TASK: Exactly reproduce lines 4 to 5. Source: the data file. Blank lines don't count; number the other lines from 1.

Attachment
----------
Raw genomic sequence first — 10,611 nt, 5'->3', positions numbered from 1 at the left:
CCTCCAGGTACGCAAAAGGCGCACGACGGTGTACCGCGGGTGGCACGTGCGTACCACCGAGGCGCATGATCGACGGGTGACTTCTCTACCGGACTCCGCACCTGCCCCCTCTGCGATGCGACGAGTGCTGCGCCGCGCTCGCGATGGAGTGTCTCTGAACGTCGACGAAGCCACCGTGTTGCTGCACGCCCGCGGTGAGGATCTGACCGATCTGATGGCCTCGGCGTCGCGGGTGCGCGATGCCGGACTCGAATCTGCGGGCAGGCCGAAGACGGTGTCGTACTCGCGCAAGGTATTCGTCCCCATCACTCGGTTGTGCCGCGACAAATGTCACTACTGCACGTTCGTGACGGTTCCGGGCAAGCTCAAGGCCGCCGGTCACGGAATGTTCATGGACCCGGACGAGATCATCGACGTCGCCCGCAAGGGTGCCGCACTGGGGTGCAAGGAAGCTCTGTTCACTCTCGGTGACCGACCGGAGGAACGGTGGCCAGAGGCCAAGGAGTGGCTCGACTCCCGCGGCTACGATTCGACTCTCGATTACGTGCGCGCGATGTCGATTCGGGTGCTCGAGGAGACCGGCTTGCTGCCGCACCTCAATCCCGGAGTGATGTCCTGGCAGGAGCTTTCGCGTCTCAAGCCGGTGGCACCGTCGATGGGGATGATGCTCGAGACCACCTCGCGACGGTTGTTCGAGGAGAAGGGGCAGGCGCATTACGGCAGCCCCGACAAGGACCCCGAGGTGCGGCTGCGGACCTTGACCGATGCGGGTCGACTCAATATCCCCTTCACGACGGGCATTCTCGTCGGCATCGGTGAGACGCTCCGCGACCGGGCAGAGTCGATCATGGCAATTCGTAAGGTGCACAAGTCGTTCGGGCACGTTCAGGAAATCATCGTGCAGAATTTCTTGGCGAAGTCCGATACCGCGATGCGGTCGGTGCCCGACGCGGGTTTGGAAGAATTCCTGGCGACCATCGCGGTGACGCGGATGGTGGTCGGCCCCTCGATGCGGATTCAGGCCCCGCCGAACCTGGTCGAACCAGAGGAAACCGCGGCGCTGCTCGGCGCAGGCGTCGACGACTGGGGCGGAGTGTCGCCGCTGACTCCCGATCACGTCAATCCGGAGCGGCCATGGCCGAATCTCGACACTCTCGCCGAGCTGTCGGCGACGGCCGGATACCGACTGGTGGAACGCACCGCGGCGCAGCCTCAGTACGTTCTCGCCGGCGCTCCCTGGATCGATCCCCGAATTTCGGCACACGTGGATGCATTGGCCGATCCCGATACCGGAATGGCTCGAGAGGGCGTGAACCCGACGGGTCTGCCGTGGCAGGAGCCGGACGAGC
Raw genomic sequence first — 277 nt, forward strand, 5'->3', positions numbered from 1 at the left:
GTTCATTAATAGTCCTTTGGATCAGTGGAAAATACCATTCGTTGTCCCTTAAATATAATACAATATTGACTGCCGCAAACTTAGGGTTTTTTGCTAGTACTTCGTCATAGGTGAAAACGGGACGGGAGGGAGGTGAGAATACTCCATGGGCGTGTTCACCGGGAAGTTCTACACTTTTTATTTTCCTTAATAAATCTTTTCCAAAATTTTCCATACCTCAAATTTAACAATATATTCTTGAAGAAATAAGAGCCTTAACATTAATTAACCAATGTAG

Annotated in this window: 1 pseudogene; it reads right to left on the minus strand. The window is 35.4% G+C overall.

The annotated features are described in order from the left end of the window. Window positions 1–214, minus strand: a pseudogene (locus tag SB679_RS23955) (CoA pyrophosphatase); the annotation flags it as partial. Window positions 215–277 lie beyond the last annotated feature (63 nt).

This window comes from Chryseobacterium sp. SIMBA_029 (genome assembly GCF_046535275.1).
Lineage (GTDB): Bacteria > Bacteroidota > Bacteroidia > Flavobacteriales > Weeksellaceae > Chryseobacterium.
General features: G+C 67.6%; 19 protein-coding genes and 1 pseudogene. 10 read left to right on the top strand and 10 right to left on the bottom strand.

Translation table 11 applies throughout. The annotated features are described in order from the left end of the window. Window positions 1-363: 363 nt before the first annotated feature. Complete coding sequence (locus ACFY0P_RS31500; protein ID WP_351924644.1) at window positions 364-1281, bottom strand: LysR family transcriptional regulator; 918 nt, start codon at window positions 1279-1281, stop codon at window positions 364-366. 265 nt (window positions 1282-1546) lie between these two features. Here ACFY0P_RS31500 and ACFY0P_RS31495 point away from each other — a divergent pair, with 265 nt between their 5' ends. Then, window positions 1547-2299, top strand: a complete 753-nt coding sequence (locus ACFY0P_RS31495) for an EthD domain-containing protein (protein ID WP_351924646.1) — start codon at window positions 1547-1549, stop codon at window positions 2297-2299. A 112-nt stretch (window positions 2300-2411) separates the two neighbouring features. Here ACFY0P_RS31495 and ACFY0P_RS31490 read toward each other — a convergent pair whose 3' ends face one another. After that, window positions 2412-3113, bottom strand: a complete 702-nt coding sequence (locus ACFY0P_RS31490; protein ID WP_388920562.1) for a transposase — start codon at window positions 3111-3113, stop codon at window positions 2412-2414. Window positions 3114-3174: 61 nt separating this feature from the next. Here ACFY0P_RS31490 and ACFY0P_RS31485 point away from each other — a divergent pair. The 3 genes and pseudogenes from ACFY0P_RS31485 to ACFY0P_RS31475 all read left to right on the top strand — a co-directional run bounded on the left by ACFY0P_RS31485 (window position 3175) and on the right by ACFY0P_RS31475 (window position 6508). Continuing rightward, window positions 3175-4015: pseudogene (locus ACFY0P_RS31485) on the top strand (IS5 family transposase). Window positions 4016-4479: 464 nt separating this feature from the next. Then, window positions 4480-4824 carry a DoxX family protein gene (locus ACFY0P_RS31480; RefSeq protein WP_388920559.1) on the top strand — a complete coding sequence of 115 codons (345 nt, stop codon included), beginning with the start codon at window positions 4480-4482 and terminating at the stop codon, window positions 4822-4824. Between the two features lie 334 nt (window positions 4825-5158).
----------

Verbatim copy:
GTTCATTAATAGTCCTTTGGATCAGTGGAAAATACCATTCGTTGTCCCTTAAATATAATACAATATTGACTGCCGCAAACTTAGGGTTTTTTGCTAGTACTTCGTCATAGGTGAAAACGGGACGGGAGGGAGGTGAGAATACTCCATGGGCGTGTTCACCGGGAAGTTCTACACTTTTTATTTTCCTTAATAAATCTTTTCCAAAATTTTCCATACCTCAAATTTAACAATATATTCTTGAAGAAATAAGAGCCTTAACATTAATTAACCAATGTAG

Annotated in this window: 1 pseudogene; it reads right to left on the minus strand. The window is 35.4% G+C overall.